Hurricane Florence churned through North Carolina on Friday, knocking out electricity for more than 900,000 customers throughout eastern North Carolina and in the state’s midsection.
Utility crews had largely stopped stringing power lines during the peak of the storm and said they would not resume restoring power until wind speeds subsided and flood waters receded, which could take several areas in the hardest-hit areas.
The latest power outages were reported as of 7:30 a.m. Saturday, according to online updates from Duke Energy, rural electric cooperatives and municipal power agencies
The public started reporting scattered power outages as early as Wednesday afternoon, when the first gusts of Florence buffeted the state, and the numbers have climbed sharply as the storm worked its way through North Carolina.
Gov. Roy Cooper issued a public warning Friday that the storm was still in the early stages and that conditions — including severe flooding, landslides in the mountains, and power outages statewide — would only get worse.
Charlotte-based Duke had posted about 535.000 customers without power in eastern and central counties, including nearly 113,000 in coastal New Hanover county alone. The utility is reporting more than 29,000 customers without power in Wake County.
Duke crews stop making repairs to downed power lines when winds speeds reach 35 mph because in those conditions it is unsafe for linemen to work in bucket trucks.
Rural electric cooperatives reported more than 325,000 customers who have lost power, mostly clustered in the southeastern part of the state.
Municipal power agencies are also reporting significant outages. In Fayetteville, about 50,000 have lost power and more than 12,000 are still without power in New Bern, which is experiencing severe flooding, according to ElectriCities, the organization that supports the local power agencies. New Bern has restored power to nearly 10,000 customers as of Saturday morning, according to ElectriCities.
Richmond, Va.-based Dominion Energy, which provides power to 122,000 customers in the northeastern corner of North Carolina, was reporting scattered outages throughout the day, with only a handful still out by Saturday morning.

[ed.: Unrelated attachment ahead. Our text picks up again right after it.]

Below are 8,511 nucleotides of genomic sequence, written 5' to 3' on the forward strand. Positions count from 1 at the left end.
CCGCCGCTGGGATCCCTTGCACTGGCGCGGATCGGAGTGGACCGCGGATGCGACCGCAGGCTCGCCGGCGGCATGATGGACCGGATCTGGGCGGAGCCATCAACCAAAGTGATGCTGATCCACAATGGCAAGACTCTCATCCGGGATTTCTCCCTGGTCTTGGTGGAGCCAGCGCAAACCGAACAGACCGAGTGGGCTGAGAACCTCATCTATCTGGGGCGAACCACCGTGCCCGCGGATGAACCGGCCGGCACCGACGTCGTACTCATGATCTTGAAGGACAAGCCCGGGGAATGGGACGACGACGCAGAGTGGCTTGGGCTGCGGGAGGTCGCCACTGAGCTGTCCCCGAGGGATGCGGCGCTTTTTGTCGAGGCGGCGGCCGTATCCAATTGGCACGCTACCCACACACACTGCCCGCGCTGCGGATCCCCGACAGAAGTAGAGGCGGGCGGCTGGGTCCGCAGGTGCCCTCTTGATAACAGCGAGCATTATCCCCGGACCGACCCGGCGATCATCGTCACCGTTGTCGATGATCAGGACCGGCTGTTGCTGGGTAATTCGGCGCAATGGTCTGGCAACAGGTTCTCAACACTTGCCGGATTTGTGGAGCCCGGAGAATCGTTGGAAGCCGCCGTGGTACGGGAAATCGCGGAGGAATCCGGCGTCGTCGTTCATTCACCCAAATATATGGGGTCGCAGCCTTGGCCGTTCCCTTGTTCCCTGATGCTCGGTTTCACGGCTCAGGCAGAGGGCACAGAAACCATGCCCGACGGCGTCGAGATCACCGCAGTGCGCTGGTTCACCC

Duke prioritizes restoring power at substations, which are upstream in the power grid, and then focuses on reconnecting hospitals, first responders, water treatment plants and other essential facilities. At the neighborhood level, Duke prioritizes those repairs that restore power to the greatest number of households.
In all, several million people could lose power by the time Florence sloshes its way through the state. The storm was a dangerous Category 4 hurricane Wednesday but was downgraded Thursday night to a Category 1 storm, and Friday to a tropical storm. It was still considered dangerous with potential for strong gusts and hazardous flooding.
Duke has said it could take several weeks to fully restore power in areas that are inaccessible due to flooding. The company said as many as three-fourths of its 4 million customers in North Carolina and South Carolina could lose power.
Florence could prove more destructive than Matthew in 2016, Duke officials said. After Matthew soaked the state, restoration effort by Duke Energy Progress restoration involved restringing nearly 300 miles of downed wire and replacing 5,500 utility poles.